Photograph by Liu Guanguan, China News Service/VCG/Getty
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People gather at Alcatraz Island for the Indigenous People’s Sunrise Ceremony, also called Un-Thanksgiving Day, on November 28, 2019, in San Francisco, California. The annual event commemorates the 1969 occupation of Alcatraz by activists who protested U.S. policies toward Native American people.

Photograph by Liu Guanguan, China News Service/VCG/Getty

The radical history of the Red Power movement's fight for Native American sovereignty

After centuries of broken treaties and racist U.S. policies, Indigenous activists launched a bold—and controversial—campaign for justice.

From the civil rights movement to women’s liberation to protests against the Vietnam War, the 1960s and 1970s were an era of consciousness-raising and protest. And among those activists were members of one of the United States’ most marginalized groups: Native Americans.

Native Americans had borne the brunt of discriminatory policies, discarded treaties, and systemic injustice ever since the United States was founded in the late 18th century. Through the Red Power movement, Indigenous activists challenged those practices—and cultivated a sense of pride in their communities—as they demanded sovereignty and self-determination.

Throughout the country’s first hundred years, the U.S. government signed more than 350 treaties with Native American nations. In these treaties—many brokered under duress—Indigenous people ceded their ancestral lands to the U.S. government with the promise that they would have sovereign rule over the new territories where they settled. But as white settlers expanded westward, the U.S. went back on its promises and pushed Native tribes onto ever-smaller reservations. (How Indian Territory almost became its own U.S. state—Sequoyah.)

Starting in the 1940s, the U.S. government—which had once recognized Native American tribes as nations—began to dismantle Native sovereignty under a policy of “termination.” Under the pretense of helping Native people assimilate into mainstream American society, the federal government terminated the tribal status of more than 100 tribes and bands, removed more than a million acres of land from its protection, and attempted to relocate Native Americans from reservations to urban areas. The Bureau of Indian Affairs, the federal agency that had imposed laws on Native Americans without their input or approval since 1824, became a symbol of hatred and oppression.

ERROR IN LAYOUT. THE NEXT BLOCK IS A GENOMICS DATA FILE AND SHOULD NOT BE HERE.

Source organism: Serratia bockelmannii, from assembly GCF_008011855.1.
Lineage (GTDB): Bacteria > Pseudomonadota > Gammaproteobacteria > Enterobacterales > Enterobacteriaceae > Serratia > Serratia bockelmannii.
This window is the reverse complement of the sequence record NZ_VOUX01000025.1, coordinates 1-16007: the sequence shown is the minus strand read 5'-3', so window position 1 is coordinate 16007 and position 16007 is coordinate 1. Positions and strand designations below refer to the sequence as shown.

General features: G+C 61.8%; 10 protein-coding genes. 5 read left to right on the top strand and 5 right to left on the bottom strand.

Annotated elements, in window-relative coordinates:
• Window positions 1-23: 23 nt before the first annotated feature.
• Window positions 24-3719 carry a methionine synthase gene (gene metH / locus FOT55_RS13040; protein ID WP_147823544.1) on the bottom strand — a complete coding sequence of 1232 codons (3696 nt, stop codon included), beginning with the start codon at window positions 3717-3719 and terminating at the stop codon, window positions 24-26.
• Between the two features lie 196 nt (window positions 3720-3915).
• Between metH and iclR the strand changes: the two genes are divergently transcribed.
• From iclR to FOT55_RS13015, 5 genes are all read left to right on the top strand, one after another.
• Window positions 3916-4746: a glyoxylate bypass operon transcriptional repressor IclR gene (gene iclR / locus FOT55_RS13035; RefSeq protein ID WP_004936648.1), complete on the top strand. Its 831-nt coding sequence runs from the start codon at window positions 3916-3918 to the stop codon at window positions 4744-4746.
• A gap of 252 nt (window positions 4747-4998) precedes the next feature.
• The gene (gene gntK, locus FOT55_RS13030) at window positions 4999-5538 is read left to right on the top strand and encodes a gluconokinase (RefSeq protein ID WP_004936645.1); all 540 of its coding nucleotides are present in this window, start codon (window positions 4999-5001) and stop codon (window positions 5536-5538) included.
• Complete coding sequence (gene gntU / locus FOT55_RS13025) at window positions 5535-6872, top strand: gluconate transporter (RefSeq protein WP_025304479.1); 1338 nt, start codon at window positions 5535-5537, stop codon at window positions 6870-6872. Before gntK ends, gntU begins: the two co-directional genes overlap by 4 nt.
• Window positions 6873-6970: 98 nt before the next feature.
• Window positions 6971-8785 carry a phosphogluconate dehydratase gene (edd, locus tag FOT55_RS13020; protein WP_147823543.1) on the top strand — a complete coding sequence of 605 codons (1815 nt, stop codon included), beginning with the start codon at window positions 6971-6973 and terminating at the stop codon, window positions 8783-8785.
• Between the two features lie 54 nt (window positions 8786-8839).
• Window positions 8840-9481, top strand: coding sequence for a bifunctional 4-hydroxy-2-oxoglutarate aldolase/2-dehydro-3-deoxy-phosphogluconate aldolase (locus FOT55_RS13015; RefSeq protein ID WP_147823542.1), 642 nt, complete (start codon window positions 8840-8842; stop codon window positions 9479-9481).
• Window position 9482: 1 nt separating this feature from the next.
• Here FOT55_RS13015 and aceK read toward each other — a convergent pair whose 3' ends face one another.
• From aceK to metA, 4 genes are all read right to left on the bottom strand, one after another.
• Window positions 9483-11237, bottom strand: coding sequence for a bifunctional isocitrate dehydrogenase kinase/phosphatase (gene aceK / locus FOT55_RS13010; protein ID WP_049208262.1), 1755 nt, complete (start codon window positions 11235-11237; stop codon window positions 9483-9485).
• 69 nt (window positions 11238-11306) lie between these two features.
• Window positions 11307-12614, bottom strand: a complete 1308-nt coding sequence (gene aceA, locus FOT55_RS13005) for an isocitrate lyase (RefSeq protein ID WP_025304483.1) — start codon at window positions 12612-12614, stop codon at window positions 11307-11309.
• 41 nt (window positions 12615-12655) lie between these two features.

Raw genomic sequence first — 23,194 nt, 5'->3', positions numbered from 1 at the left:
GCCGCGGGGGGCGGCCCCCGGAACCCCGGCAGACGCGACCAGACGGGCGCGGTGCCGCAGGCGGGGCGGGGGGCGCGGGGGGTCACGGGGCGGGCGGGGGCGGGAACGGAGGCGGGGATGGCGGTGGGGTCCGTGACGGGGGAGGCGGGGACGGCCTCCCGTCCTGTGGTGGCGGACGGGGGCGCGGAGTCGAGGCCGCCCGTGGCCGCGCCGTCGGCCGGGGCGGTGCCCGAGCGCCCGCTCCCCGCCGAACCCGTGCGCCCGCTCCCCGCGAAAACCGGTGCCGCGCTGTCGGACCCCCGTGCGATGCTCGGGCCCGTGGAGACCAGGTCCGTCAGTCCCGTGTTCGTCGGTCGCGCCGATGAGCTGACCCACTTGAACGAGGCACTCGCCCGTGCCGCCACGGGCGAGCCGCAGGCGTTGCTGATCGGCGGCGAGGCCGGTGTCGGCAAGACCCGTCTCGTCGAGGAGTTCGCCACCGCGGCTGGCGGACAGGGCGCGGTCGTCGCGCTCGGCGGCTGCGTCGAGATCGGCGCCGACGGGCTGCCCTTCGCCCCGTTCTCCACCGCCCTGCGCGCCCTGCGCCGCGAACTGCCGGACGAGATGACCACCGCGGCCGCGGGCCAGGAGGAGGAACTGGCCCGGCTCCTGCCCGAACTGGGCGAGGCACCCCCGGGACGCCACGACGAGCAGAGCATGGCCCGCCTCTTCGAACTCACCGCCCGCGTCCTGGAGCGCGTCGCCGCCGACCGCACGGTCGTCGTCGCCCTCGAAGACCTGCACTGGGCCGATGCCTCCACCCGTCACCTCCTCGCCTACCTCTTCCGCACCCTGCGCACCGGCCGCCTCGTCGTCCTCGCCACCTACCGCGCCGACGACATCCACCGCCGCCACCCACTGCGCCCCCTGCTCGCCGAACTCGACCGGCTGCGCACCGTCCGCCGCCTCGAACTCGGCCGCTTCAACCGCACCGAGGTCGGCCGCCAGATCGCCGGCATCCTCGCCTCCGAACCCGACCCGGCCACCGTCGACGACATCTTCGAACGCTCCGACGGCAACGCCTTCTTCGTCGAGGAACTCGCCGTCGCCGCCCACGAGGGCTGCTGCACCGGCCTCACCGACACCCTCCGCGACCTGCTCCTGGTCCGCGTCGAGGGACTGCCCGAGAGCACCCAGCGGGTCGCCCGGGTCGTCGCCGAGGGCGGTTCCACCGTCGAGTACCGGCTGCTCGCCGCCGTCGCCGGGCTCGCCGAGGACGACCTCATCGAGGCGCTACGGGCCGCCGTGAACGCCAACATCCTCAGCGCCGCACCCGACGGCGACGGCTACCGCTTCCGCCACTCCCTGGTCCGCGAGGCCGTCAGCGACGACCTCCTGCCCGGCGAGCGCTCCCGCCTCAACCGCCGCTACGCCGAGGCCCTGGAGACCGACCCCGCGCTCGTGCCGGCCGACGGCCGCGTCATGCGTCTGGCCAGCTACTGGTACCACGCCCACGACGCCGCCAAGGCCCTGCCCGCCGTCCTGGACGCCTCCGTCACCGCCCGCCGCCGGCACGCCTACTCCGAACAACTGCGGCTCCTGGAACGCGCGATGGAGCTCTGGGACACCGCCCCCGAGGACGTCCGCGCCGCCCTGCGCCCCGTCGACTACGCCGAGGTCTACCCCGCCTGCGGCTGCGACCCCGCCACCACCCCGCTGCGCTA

Riven by social disparities, Native people faced poverty, crime, and despair. There was little recognition by the U.S. government or mainstream American society of the broken treaties, and misguided attempts at assimilation had led to the loss of Indigenous languages and the suppression of many Native religious and cultural practices.

In response, a growing movement of young Native Americans sought to reclaim their sovereignty through what they called the Red Power movement. Media savvy and galvanized by the protest movements of the 1960s, they staged high-profile protests to raise awareness of Native issues. (Native Americans are telling their own stories to counter stereotypes of Indigenous life.)

One of the first was the occupation of Alcatraz Island in San Francisco Bay, home to a decommissioned prison where Hopi men and other Native Americans had once been held. In November 1969, a group calling itself “Indians of All Tribes” took over the island and proclaimed it a cultural and spiritual center in the name of all Native Americans. The occupation lasted until June 1971, when it disintegrated due to organizational issues, infighting, and worsening conditions as the U.S. government cut off power and water to the island.

Though the activists didn’t get their island, they inspired awareness and more protests from groups like American Indian Movement (AIM). Formed in Minneapolis, Minnesota, in 1968, AIM soon became the movement’s most visible, and controversial, organization.